"Let us do your thinking for you. We know you are busy and don't have time to find out about the issues that matter to us. We know that you hold completely different, yet, irrelevant issues, dear to yourself which we will gloss over. We will provide you with all the government sourced information you require for us to make a decision for you. But just so that we can alleviate the guilt of telling you what we want you to do, we're going to let you do a little for us via us moralising at you." That's pretty much what paternalism is. How do you get large swathes of the informed populace to take up crass public policy initiatives that have little or no benefit to the broader scheme of things? Especially when there is zero incentive to the persons undertaking the sacrifice. (The warm fuzzy feeling that the bureaucrats feel inside does not count as an incentive).

The question should not be whether politicians can shape our behaviour but can information put forward by either side of an argument persuade us. Imagine if there was no imposed cost upon our liberty with regard to our paying of taxation. What would the outcome be if we were allowed to offer up our own sums of what we thought fair. It would not be what the government thought fair. It would not be what the moral minority thought it should be either. There is little difference between nudging someone or standing over them with a gun. Both impose upon liberty and both subjugate the individual to a will that is not their own.

One year after Lehman's collapse


Is it true that in hindsight everything appears in 20/20 vision, or is the government so confident in its own conclusions that is refuses to take a better look? Marking now a year after the fall of Lehman Brothers, and the beginning of the current economic recession, it seems that all we hear from political leaders is that the entire economic recession was caused by too little oversight and regulation by government. But are governments trying so hard to be seen doing something about it that we are headed towards massive amounts of over-regulation, and perhaps planting the seeds for further economic crises?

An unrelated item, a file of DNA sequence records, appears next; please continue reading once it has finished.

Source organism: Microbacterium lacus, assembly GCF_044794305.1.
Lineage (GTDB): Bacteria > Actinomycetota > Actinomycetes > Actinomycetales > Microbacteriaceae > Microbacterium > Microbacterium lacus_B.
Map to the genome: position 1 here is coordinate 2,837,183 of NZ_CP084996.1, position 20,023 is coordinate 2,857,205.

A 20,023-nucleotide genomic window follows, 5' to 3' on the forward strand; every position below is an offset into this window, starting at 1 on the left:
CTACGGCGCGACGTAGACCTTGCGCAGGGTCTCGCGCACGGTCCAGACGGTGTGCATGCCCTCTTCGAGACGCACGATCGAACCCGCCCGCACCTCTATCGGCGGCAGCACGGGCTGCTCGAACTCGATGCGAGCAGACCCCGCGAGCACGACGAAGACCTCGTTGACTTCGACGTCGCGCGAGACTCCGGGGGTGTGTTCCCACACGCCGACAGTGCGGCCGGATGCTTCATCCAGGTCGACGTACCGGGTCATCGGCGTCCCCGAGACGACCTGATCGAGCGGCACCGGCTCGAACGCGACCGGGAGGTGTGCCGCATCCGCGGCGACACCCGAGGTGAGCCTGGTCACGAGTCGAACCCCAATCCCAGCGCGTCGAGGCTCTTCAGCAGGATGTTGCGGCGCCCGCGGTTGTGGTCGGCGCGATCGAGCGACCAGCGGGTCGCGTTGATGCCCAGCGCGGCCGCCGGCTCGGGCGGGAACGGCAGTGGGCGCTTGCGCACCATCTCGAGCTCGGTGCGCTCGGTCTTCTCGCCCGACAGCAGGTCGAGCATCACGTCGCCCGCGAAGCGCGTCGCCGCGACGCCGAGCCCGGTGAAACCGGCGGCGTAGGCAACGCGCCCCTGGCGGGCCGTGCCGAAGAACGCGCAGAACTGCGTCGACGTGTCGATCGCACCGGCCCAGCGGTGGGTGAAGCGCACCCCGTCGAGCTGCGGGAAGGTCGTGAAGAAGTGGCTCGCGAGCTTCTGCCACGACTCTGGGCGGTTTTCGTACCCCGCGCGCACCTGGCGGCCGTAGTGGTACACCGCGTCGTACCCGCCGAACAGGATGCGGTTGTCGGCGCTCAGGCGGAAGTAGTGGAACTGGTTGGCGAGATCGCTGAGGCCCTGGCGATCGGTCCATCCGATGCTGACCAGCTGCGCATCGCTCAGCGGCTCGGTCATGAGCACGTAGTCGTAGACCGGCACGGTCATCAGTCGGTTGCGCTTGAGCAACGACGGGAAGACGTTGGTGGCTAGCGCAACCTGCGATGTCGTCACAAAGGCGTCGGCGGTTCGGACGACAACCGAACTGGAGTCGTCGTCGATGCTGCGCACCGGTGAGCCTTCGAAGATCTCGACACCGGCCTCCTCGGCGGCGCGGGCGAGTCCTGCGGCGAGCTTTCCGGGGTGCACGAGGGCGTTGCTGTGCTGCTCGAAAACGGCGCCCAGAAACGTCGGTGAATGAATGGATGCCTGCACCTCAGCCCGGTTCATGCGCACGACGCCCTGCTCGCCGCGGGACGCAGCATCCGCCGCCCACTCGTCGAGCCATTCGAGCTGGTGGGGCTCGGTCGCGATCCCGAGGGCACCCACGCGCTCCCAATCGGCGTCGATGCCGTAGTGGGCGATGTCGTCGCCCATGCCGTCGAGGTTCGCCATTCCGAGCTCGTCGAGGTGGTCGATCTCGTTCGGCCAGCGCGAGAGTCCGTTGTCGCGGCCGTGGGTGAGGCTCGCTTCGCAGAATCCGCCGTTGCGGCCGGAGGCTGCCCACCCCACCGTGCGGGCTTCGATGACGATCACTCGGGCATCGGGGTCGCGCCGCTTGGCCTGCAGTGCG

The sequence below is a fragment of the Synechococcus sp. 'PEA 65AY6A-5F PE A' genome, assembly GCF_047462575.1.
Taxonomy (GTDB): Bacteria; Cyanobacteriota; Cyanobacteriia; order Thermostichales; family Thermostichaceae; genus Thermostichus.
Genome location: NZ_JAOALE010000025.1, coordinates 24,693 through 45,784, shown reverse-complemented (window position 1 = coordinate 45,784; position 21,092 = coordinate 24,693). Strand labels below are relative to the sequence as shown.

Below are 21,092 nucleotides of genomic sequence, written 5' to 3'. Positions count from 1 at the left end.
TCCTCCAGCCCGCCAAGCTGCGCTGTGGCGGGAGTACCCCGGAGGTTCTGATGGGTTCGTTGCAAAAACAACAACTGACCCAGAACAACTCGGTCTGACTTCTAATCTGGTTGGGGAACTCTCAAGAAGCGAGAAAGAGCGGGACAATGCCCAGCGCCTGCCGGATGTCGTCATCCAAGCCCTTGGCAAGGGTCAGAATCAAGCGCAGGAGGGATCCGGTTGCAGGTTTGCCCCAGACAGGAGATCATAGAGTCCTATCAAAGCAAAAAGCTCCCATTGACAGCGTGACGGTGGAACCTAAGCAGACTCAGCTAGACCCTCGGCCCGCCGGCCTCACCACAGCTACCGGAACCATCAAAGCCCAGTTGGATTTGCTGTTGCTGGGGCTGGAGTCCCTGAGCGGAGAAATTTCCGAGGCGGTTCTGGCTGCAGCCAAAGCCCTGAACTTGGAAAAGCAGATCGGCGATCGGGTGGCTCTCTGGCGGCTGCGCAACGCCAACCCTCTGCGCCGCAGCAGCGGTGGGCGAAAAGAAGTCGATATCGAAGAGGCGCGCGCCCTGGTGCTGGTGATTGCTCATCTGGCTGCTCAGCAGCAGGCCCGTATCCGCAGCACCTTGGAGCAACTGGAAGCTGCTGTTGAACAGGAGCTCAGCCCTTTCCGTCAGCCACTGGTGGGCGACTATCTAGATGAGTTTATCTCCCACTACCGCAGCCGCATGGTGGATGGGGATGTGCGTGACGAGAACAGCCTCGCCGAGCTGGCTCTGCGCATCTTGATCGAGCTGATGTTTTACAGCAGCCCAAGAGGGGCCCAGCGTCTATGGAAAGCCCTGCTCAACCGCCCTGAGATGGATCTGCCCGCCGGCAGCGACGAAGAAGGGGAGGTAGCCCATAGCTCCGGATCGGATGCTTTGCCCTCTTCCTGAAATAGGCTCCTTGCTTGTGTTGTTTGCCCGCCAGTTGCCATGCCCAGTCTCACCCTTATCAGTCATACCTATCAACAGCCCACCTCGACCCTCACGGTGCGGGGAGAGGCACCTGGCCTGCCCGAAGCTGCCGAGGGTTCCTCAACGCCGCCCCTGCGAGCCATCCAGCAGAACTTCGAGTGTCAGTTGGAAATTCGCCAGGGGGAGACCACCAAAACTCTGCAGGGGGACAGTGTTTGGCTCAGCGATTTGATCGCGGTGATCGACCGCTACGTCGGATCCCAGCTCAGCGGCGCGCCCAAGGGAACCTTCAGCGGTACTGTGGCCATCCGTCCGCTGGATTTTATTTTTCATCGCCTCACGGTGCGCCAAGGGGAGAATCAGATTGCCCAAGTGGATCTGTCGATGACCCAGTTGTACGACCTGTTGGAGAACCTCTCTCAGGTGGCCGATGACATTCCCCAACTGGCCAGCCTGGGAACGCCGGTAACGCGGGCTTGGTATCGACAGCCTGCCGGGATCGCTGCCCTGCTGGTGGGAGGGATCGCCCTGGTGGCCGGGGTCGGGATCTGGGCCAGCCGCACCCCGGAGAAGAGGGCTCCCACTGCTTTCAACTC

Government intervention was in large scale the cause of the current economic crisis. In America, for example, the government organized programs aimed at what it called “fair housing" to give all Americans the chance to own a home regardless of past economic or credit status. Fannie Mae and Freddie Mac were essentially the long arm of the government to carry-out these programs and were given a direct line of credit into the US Treasury. The problem is that governments are not willing to leave anyone out, or have any losers, since their primary interest is in pleasing the masses and not turning a profit. The private sector may leave some people out, but it also doesn’t throw massive amounts of money to people that will never be able to repay either - that is unless the government throws equally large amounts of money at them first without expecting repayment. Governments simply do not internalize costs or risks, and government money carries those same tendencies with it. There was just too much of it floating around in investment firms pocketbooks.

Now governments all over the world are once again trying only to please the masses without internalizing any of the costs. They are cracking down on CEO pay and bonuses, limiting investments, and in some cases taking ownership stakes in high risk areas. The government just can’t keep its hand out of the market. The current conditions are due in large part to government covertly trying to buy the free market out, and now they are openly trying to suffocate the market which can only lead to similar or worse outcomes.

A creative department